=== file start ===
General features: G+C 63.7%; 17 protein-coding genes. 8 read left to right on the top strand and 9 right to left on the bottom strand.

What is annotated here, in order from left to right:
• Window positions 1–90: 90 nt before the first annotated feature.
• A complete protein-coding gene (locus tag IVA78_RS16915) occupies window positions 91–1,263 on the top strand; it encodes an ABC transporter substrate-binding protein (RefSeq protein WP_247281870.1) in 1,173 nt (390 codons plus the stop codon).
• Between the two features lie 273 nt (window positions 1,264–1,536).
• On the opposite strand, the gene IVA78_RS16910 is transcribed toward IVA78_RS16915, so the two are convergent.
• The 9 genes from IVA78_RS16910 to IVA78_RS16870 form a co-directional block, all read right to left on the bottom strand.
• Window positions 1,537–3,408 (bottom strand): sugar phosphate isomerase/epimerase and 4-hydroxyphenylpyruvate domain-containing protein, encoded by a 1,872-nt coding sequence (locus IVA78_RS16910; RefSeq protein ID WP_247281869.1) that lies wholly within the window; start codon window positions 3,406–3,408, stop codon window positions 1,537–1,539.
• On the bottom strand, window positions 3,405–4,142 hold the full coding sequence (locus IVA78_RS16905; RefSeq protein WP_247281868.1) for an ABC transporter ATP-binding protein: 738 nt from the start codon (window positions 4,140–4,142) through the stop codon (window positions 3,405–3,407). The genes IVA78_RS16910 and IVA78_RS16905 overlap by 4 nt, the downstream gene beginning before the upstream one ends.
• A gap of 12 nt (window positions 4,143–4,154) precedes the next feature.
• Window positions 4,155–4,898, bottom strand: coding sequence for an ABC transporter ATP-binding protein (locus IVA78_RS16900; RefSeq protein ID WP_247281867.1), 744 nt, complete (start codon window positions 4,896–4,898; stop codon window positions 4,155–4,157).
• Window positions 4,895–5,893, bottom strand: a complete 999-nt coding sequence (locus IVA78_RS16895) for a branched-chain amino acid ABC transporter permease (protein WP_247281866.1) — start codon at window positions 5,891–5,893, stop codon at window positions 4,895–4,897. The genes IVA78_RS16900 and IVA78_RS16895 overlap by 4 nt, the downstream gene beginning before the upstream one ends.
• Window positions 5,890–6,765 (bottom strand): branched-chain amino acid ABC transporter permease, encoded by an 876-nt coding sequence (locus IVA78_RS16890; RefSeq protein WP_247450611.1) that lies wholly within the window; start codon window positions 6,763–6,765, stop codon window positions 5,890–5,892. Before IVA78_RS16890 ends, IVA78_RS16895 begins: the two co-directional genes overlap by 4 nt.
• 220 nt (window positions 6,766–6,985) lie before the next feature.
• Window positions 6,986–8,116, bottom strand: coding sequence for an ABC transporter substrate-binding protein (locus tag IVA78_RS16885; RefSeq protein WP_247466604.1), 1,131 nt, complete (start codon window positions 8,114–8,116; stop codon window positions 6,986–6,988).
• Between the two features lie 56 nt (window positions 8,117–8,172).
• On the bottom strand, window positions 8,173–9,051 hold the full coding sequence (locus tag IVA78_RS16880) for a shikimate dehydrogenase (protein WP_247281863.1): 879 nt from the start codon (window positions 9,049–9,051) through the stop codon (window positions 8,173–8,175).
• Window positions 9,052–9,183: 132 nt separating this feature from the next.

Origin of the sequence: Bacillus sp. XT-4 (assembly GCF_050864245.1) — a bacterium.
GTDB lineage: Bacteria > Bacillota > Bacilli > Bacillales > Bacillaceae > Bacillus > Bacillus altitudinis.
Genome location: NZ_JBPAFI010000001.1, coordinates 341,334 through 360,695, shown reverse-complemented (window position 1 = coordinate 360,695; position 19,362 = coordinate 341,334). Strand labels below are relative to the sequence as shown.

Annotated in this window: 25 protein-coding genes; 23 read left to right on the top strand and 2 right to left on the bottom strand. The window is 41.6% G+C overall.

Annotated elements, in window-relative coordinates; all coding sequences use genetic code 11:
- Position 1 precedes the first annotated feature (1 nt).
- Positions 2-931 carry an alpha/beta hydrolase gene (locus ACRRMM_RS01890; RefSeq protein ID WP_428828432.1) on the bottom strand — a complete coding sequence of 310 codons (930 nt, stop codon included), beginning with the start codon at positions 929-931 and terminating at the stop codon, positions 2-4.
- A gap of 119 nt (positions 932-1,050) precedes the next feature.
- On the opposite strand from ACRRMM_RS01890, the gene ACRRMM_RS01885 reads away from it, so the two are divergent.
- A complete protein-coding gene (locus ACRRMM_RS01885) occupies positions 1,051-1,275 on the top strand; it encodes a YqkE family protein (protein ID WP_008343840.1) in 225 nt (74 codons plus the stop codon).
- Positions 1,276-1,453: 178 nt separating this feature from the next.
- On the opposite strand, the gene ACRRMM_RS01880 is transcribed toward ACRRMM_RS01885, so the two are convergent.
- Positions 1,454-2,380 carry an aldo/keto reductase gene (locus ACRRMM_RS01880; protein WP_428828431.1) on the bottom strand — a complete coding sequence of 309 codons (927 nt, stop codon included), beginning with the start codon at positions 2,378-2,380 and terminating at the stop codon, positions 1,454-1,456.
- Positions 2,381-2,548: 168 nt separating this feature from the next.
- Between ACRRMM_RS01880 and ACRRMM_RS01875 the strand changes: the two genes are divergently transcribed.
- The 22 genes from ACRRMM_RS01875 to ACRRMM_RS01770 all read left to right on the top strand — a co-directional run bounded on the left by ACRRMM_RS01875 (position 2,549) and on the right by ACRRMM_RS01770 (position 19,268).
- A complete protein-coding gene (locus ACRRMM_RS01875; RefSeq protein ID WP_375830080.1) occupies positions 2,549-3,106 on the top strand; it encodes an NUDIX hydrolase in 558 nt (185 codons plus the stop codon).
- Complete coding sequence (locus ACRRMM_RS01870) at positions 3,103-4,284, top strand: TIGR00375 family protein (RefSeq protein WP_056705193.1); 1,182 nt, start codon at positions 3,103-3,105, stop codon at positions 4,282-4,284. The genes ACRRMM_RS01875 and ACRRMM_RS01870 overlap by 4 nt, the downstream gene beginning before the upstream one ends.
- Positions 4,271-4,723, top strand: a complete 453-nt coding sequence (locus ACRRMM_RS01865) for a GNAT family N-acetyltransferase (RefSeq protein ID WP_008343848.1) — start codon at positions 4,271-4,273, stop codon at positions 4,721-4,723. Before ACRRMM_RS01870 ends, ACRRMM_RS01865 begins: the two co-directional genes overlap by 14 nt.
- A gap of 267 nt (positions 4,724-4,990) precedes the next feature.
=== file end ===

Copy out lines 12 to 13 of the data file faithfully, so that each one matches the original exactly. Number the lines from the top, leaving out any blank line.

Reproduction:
• Window positions 4,895–5,893, bottom strand: a complete 999-nt coding sequence (locus IVA78_RS16895) for a branched-chain amino acid ABC transporter permease (protein WP_247281866.1) — start codon at window positions 5,891–5,893, stop codon at window positions 4,895–4,897. The genes IVA78_RS16900 and IVA78_RS16895 overlap by 4 nt, the downstream gene beginning before the upstream one ends.
• Window positions 5,890–6,765 (bottom strand): branched-chain amino acid ABC transporter permease, encoded by an 876-nt coding sequence (locus IVA78_RS16890; RefSeq protein WP_247450611.1) that lies wholly within the window; start codon window positions 6,763–6,765, stop codon window positions 5,890–5,892. Before IVA78_RS16890 ends, IVA78_RS16895 begins: the two co-directional genes overlap by 4 nt.